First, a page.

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Electric bus movement looks to accelerate; Macron says he has not ruled out using Western troop to help Ukraine stand-up to Russia; two rural Iowa newspapers saved from extinction; BLM announces added protections for sensitive Oregon landscape.

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Speaker Johnson commits to avoiding a government shutdown. Republican Senators call for a trial of Homeland Security Secretary Alejandro Mayorkas. And a Democratic Senator aims to ensure protection for IVF nationwide.

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David meets Goliath in Idaho pesticide conflict, to win over Gen Z voters, candidates are encouraged to support renewable energy and rural America needs help from Congress to continue affordable internet programs.

Paddlers Prepped to Preserve Clean Water

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Monday, July 7, 2014   

KANSAS CITY, Kan. – Paddling for a purpose. That's what more than 600 people will be doing tomorrow (Tues.) when they launch their boats in the world's largest canoe and kayak race, an event that raises money and awareness for the Missouri River.

The Missouri 340 River Race is sponsored by Missouri American Water. The group's communications manager, Ann Dettmer, calls the race "a mix of extreme sports and environmental stewardship," and says all Missourians have a stake in protecting the river.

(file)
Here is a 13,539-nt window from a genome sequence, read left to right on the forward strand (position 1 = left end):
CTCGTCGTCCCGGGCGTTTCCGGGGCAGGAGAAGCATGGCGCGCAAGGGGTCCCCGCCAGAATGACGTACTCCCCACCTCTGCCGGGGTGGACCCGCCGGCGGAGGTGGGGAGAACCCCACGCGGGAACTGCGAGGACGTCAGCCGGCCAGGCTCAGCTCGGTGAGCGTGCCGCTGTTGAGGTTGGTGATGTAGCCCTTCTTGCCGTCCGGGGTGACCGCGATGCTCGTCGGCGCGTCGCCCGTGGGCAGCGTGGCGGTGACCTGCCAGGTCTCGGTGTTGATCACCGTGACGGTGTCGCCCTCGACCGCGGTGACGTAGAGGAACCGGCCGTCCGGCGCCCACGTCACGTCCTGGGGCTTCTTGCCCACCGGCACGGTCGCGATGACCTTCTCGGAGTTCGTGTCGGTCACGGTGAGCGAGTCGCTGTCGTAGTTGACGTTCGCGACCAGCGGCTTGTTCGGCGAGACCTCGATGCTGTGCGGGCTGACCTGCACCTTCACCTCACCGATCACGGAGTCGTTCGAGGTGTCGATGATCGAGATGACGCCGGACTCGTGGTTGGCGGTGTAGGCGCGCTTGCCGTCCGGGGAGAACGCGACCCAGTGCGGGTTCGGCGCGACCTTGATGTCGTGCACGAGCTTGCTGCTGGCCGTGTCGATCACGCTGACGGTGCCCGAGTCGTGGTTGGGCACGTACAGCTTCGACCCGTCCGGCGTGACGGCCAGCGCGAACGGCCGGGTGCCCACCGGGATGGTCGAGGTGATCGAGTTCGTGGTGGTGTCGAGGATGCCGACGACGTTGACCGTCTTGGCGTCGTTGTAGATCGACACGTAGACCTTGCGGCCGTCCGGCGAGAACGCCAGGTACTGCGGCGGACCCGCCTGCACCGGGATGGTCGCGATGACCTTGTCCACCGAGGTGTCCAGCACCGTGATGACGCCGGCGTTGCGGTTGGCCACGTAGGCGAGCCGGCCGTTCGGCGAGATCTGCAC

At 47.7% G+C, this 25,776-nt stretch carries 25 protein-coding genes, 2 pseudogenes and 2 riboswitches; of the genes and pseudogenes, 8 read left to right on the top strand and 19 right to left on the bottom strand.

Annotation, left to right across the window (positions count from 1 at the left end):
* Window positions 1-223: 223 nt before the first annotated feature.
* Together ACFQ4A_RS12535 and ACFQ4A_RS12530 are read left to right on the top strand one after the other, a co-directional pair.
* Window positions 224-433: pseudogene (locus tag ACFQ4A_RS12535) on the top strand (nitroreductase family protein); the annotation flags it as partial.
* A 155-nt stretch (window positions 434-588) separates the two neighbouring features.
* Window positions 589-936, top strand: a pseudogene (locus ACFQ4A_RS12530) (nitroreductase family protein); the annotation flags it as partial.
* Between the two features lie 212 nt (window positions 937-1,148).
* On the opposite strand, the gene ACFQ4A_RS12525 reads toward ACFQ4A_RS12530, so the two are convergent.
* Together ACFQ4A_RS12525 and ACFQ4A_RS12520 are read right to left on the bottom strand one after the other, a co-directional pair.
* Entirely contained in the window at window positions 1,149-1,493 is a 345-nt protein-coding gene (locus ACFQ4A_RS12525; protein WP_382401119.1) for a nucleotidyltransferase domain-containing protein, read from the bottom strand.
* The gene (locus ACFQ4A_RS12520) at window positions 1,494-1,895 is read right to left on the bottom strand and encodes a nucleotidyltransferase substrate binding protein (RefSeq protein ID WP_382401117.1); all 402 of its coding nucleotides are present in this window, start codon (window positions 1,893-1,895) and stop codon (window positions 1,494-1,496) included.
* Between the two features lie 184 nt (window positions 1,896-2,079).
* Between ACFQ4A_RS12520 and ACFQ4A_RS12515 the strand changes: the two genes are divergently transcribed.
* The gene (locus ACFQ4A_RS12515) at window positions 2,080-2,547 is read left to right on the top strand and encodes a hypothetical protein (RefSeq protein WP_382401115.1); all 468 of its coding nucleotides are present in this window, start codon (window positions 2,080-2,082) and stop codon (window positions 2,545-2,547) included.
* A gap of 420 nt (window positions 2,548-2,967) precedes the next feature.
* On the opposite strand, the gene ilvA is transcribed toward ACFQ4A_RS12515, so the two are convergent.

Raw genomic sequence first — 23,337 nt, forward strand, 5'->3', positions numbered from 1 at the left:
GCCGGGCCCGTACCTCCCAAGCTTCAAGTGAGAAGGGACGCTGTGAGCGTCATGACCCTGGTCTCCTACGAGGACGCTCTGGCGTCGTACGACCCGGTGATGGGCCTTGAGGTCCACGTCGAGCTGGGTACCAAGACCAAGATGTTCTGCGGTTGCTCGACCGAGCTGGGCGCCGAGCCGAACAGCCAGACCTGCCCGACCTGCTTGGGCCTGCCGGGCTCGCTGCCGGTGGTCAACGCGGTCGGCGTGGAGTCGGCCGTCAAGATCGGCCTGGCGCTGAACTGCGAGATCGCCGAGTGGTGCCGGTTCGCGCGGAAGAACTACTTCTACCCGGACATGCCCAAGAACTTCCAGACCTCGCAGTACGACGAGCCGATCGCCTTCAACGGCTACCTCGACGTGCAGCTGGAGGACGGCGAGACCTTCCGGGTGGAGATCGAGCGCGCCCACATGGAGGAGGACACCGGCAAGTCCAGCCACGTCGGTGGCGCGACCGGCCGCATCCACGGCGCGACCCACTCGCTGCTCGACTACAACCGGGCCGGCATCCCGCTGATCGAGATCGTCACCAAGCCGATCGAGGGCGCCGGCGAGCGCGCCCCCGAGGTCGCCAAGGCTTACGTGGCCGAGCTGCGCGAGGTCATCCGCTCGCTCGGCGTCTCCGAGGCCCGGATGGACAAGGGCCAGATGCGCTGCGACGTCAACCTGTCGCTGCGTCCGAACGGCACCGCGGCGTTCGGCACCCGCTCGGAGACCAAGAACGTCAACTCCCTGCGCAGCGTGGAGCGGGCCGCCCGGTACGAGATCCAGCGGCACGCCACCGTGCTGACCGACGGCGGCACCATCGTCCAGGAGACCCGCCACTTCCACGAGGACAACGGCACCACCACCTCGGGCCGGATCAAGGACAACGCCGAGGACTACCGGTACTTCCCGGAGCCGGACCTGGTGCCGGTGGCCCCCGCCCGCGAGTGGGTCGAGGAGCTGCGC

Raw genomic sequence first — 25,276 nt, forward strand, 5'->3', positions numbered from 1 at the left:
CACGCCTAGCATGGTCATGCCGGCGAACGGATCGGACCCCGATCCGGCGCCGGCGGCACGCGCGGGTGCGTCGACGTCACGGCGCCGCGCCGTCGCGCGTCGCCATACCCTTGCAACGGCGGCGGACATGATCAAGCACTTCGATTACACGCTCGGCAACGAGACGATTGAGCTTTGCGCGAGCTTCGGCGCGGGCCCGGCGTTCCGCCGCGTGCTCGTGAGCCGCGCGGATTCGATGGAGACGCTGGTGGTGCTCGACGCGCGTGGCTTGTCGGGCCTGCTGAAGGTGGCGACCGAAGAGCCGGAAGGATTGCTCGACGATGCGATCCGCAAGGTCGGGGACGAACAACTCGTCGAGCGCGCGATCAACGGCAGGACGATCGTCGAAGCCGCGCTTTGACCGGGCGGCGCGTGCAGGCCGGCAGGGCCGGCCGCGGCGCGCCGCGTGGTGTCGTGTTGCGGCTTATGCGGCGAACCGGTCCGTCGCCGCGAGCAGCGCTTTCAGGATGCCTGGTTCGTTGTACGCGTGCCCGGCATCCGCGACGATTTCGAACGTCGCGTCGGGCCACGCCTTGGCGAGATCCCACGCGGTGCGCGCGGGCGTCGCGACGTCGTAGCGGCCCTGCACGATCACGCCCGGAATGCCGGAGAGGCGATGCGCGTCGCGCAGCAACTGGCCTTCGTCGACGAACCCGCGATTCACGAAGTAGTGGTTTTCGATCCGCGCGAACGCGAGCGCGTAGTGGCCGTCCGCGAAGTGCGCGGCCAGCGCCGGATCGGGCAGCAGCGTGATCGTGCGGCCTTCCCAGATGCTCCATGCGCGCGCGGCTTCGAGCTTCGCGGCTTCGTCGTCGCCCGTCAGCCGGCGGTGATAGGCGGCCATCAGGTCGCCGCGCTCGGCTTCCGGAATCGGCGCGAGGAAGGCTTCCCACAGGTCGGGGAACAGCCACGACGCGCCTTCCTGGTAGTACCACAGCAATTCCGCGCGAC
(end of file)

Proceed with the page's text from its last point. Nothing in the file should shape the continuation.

"The Missouri River is a home to wildlife," says Dettmer. "It's a source of drinking water for more than half of all Missourians. It's a wonderful resource for people who love the outdoors – and it's even a highway for boats."

The 340-mile race begins at 8:00 a.m. at Kaw Point Park, at the confluence of the Missouri and Kansas Rivers, and finishers will begin to arrive roughly 88 hours later, at the Lewis and Clark Nature Center and Boathouse in St. Charles.

Dettmer says many people think of water pollution as something that happens only at a large, industrial level, but she stresses that the small choices Missourians make every day – from what goes on the roads to what goes on their lawns – have a huge impact on the health of the river.

"When it rains, the rain carries all of that stuff over the soil, and it goes to the lowest point, which is the river," she explains. "So, there are things that all of us can do every day as simple as just not overloading our yards with fertilizer and pesticides."

In addition to the Lewis and Clark Nature Center, proceeds from the race will also go to Missouri River Relief and the Healthy Rivers Partnership.



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